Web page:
Following the pentagonal fruit from Africa, Louisiana, India, and the Levant.
Okra is beloved in New Orleans. It whistles of home for many. It is also stained with impalpable blood.
What to do with a vegetable like okra, that sticky variant of the mallow family. Smother it with tomato and onions. Murmuring of its tear-soaked journey to these shores. Cut it in rings, soak it in buttermilk, coat it with cornmeal, and fry it until gold like the autumn sun. Gurgling with injustices, old and new.
I cook okra often during South Louisiana’s protracted summer. The pods are omnipresent at local farmers’ markets. Long past its growing season, Abelmoschus esculentus, okra’s botanical name, is available frozen in every supermarket in town. Before the mid-17th century, there was no okra in the Americas. The elongated, pentagonal fruit rode the boats that brought enslaved West Africans to South American countries such as Brazil and Suriname before wending its way north with yet more enslaved Africans to the United States of America. There would be no gumbo without the slave trade. There would be no buttermilk-soaked fried okra without the slave trade. There would be no stewed okra without the slave trade.
How does a white man from California cook okra. I often look east, to India. Sautéed with mustard seeds and curry leaves, as is common in parts of South India. Pan-fried in a North Indian manner with onion, coriander, and tangy amchoor, gleaned from Madhur Jaffrey. Then I discovered an old, fresh way in the book Our Syria.
Its authors, Itab Azzam and Dina Mousawi, are based in the United Kingdom, and their book is a vibrant collection of recipes and stories, all provided by women refugees of Syria’s years-long civil war who have settled in Europe or countries neighboring Syria.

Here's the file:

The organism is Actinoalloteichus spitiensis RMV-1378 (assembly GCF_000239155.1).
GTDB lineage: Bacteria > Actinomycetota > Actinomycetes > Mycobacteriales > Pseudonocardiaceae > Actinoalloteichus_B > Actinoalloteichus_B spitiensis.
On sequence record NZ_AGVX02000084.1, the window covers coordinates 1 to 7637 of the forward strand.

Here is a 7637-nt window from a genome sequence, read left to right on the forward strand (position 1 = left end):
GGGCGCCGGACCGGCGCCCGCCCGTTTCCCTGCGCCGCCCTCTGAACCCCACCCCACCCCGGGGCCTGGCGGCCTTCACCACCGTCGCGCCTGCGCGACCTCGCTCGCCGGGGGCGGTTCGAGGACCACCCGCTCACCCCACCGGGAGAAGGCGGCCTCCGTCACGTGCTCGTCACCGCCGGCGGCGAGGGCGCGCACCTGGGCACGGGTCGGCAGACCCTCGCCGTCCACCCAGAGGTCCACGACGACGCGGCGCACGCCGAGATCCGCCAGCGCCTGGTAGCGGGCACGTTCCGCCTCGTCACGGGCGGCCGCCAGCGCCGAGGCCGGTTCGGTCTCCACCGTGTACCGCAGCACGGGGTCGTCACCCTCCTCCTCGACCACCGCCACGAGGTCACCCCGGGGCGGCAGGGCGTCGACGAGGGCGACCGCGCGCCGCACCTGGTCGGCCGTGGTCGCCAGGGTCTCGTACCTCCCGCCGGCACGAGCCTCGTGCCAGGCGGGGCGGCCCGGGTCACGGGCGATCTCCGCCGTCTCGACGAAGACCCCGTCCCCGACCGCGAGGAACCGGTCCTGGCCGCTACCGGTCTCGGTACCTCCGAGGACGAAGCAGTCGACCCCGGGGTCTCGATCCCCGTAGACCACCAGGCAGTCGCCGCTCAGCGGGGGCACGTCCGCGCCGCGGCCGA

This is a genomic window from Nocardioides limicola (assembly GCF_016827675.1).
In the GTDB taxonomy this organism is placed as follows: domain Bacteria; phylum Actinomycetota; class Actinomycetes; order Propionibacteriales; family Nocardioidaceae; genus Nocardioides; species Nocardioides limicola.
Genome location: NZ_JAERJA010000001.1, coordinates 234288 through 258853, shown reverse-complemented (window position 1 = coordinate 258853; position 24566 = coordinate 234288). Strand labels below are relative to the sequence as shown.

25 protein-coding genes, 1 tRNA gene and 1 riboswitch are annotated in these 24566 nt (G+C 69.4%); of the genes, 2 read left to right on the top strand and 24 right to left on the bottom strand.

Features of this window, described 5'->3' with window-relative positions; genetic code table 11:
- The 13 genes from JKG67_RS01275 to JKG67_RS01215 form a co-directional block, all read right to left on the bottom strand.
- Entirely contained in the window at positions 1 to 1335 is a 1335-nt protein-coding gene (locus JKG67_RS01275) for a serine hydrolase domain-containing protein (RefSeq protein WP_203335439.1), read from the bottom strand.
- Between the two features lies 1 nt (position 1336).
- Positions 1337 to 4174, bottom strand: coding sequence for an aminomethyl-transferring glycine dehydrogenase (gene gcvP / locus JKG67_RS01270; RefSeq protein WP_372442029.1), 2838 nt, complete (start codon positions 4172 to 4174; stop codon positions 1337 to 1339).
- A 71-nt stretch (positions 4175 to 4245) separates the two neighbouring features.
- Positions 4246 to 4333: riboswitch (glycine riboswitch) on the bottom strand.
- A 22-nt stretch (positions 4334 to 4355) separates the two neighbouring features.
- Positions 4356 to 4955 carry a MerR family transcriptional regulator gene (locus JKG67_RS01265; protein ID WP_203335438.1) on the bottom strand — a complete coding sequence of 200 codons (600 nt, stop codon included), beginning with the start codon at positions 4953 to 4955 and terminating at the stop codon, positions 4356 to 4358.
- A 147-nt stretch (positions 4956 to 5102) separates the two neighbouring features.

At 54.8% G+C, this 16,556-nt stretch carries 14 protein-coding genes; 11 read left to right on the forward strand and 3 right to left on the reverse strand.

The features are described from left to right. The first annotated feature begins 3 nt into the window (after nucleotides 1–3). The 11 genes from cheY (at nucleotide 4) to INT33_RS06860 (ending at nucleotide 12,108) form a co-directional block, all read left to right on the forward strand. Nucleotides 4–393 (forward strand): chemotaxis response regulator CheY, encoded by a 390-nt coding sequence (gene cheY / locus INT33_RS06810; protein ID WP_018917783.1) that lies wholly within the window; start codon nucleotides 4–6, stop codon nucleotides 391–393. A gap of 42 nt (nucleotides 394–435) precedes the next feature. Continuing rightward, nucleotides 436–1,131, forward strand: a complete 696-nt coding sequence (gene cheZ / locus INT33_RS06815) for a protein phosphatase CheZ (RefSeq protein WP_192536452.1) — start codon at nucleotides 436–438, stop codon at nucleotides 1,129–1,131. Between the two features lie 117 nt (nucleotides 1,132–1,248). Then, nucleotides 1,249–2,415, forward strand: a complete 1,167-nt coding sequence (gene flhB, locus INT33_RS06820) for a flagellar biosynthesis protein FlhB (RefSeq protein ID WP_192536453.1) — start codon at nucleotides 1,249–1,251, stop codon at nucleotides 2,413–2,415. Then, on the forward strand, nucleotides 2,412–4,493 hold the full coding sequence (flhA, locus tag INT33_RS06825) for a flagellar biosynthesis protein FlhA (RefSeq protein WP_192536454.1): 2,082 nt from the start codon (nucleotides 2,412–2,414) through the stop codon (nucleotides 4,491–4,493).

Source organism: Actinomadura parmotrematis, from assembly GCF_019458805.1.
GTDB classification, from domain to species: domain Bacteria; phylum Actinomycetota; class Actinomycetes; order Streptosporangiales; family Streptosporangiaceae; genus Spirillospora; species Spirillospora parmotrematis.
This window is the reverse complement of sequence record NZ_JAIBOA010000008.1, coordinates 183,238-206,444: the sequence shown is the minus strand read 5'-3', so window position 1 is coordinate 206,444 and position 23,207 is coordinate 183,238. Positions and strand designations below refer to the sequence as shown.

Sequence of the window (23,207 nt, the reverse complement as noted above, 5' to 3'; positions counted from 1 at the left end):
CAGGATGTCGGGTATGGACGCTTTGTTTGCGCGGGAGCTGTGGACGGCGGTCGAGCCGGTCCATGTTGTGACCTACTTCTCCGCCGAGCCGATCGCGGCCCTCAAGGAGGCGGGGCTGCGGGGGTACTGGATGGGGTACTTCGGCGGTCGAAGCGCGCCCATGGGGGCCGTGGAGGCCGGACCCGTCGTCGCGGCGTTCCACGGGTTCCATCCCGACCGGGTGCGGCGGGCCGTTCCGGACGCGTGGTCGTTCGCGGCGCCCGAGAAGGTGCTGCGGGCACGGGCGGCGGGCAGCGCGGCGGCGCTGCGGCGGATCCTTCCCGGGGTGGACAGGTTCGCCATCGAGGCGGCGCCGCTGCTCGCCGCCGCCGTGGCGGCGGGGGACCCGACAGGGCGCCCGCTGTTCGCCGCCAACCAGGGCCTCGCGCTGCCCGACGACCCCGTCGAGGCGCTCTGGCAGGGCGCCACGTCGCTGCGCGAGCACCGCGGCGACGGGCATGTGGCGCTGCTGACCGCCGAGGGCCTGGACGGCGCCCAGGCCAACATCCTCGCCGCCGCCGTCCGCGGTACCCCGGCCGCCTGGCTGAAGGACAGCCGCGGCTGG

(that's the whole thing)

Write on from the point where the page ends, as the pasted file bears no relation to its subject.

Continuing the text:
The book’s sole recipe for okra is a stew called bamia, the Arabic name for okra. In bamia, as the name suggests, the okra stars. Chunks of lamb, a trio of tomato preparations, and a heady blend of cardamom, coriander, nutmeg, and four other spices provide ballast for okra’s green, giving snap.
I asked Anissa Helou, the well-traveled, Lebanon-born author of Feast: Food of the Islamic World, about the role of okra in the cooking of the Levant. She explained that okra is one of the most prized vegetables for cooking in olive oil or with meat—bemyeh bil-lahmeh, as the technique is called in Lebanon—because of the okra’s seasonality. So it is with the Syrian bamia stew, Syria being just to the east of Lebanon.
I sensed bamia’s knotty affinities with the tomato, onion, and okra stews of the Deep South. I was conflicted. A war rages in Syria and has for seven years. Half the population has been displaced, cities ravaged, and here I am in Louisiana, secure in my home country, living in a city of my choosing, dabbling with a recipe from Shaima, a Syrian woman forcibly displaced in her own country.
“The only positive that has come out of that tragedy is this,” noted Helou when I asked her how we write about and cook Syrian food now. “Refugees with a natural talent, especially women, are making Syrian food visible and sometimes even turning Syrian cooking into a profession.” It is happening where the displaced are cultivating new roots in countries across Europe and countries closer to Syria itself. Books like Our Syria bring specificity and nuance to our outdated notions of the cooking of that region. There is no blanket Middle Eastern food. Even the term “Middle Eastern food” is mendacious. It reduces when it should expand.
Maybe we are entering a post-Ottolenghi world. Where a sense of place and people and context matters as much as a pantry of forceful ingredients, like pomegranate molasses, preserved lemons, and dried sour cherries. Where a traditional Syrian stew of okra, tomato, and lamb washes onto the shores of the Mississippi, feels a pained kinship and, somehow, tastes like home.